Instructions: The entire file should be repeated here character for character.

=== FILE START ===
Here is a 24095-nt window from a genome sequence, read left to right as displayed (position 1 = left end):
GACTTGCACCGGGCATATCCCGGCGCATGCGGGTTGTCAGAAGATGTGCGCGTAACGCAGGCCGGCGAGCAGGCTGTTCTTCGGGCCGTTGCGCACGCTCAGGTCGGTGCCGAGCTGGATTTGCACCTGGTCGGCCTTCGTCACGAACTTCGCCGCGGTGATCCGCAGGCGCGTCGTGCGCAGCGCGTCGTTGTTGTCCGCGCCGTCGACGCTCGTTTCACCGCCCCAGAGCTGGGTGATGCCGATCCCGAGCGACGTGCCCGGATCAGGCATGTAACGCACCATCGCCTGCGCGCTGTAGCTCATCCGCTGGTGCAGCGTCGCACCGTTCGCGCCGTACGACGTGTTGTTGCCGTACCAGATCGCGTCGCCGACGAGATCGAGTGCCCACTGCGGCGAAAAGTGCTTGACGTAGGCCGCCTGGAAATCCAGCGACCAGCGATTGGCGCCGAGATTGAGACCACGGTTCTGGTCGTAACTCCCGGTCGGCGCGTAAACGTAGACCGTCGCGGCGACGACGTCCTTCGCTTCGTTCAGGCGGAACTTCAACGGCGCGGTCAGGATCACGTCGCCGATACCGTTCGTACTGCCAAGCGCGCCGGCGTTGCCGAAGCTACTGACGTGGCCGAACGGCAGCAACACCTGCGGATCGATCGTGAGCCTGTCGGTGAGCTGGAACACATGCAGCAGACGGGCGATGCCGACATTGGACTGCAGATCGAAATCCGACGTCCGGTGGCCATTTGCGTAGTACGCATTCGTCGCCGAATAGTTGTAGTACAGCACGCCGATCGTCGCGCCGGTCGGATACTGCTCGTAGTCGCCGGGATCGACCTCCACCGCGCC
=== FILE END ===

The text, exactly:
Here is a 24095-nt window from a genome sequence, read left to right as displayed (position 1 = left end):
GACTTGCACCGGGCATATCCCGGCGCATGCGGGTTGTCAGAAGATGTGCGCGTAACGCAGGCCGGCGAGCAGGCTGTTCTTCGGGCCGTTGCGCACGCTCAGGTCGGTGCCGAGCTGGATTTGCACCTGGTCGGCCTTCGTCACGAACTTCGCCGCGGTGATCCGCAGGCGCGTCGTGCGCAGCGCGTCGTTGTTGTCCGCGCCGTCGACGCTCGTTTCACCGCCCCAGAGCTGGGTGATGCCGATCCCGAGCGACGTGCCCGGATCAGGCATGTAACGCACCATCGCCTGCGCGCTGTAGCTCATCCGCTGGTGCAGCGTCGCACCGTTCGCGCCGTACGACGTGTTGTTGCCGTACCAGATCGCGTCGCCGACGAGATCGAGTGCCCACTGCGGCGAAAAGTGCTTGACGTAGGCCGCCTGGAAATCCAGCGACCAGCGATTGGCGCCGAGATTGAGACCACGGTTCTGGTCGTAACTCCCGGTCGGCGCGTAAACGTAGACCGTCGCGGCGACGACGTCCTTCGCTTCGTTCAGGCGGAACTTCAACGGCGCGGTCAGGATCACGTCGCCGATACCGTTCGTACTGCCAAGCGCGCCGGCGTTGCCGAAGCTACTGACGTGGCCGAACGGCAGCAACACCTGCGGATCGATCGTGAGCCTGTCGGTGAGCTGGAACACATGCAGCAGACGGGCGATGCCGACATTGGACTGCAGATCGAAATCCGACGTCCGGTGGCCATTTGCGTAGTACGCATTCGTCGCCGAATAGTTGTAGTACAGCACGCCGATCGTCGCGCCGGTCGGATACTGCTCGTAGTCGCCGGGATCGACCTCCACCGCGCC